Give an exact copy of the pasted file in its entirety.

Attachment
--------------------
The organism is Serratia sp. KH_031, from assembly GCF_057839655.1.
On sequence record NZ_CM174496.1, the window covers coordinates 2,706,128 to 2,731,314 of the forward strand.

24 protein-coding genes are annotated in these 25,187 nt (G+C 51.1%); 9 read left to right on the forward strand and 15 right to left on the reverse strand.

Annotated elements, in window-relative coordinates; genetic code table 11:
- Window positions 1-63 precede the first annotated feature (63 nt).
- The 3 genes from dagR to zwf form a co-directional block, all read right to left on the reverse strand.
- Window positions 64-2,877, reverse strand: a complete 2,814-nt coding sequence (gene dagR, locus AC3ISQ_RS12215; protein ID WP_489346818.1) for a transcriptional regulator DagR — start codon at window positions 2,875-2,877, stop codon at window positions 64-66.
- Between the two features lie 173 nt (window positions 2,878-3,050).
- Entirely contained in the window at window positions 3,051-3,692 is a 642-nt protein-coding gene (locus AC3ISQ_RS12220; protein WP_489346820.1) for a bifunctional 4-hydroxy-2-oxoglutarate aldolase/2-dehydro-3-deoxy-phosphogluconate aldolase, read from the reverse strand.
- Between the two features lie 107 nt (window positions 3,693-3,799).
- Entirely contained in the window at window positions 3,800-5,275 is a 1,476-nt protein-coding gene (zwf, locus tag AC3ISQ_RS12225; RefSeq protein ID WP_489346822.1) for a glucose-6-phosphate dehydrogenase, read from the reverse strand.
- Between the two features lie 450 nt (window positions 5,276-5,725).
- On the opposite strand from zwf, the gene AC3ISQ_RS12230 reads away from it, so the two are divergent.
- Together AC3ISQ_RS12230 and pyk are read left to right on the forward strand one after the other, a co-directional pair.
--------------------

The organism is Serratia sp. KH_031, from assembly GCF_057839655.1.
On sequence record NZ_CM174496.1, the window covers coordinates 2,706,128 to 2,731,314 of the forward strand.

24 protein-coding genes are annotated in these 25,187 nt (G+C 51.1%); 9 read left to right on the forward strand and 15 right to left on the reverse strand.

Annotated elements, in window-relative coordinates; genetic code table 11:
- Window positions 1-63 precede the first annotated feature (63 nt).
- The 3 genes from dagR to zwf form a co-directional block, all read right to left on the reverse strand.
- Window positions 64-2,877, reverse strand: a complete 2,814-nt coding sequence (gene dagR, locus AC3ISQ_RS12215; protein ID WP_489346818.1) for a transcriptional regulator DagR — start codon at window positions 2,875-2,877, stop codon at window positions 64-66.
- Between the two features lie 173 nt (window positions 2,878-3,050).
- Entirely contained in the window at window positions 3,051-3,692 is a 642-nt protein-coding gene (locus AC3ISQ_RS12220; protein WP_489346820.1) for a bifunctional 4-hydroxy-2-oxoglutarate aldolase/2-dehydro-3-deoxy-phosphogluconate aldolase, read from the reverse strand.
- Between the two features lie 107 nt (window positions 3,693-3,799).
- Entirely contained in the window at window positions 3,800-5,275 is a 1,476-nt protein-coding gene (zwf, locus tag AC3ISQ_RS12225; RefSeq protein ID WP_489346822.1) for a glucose-6-phosphate dehydrogenase, read from the reverse strand.
- Between the two features lie 450 nt (window positions 5,276-5,725).
- On the opposite strand from zwf, the gene AC3ISQ_RS12230 reads away from it, so the two are divergent.
- Together AC3ISQ_RS12230 and pyk are read left to right on the forward strand one after the other, a co-directional pair.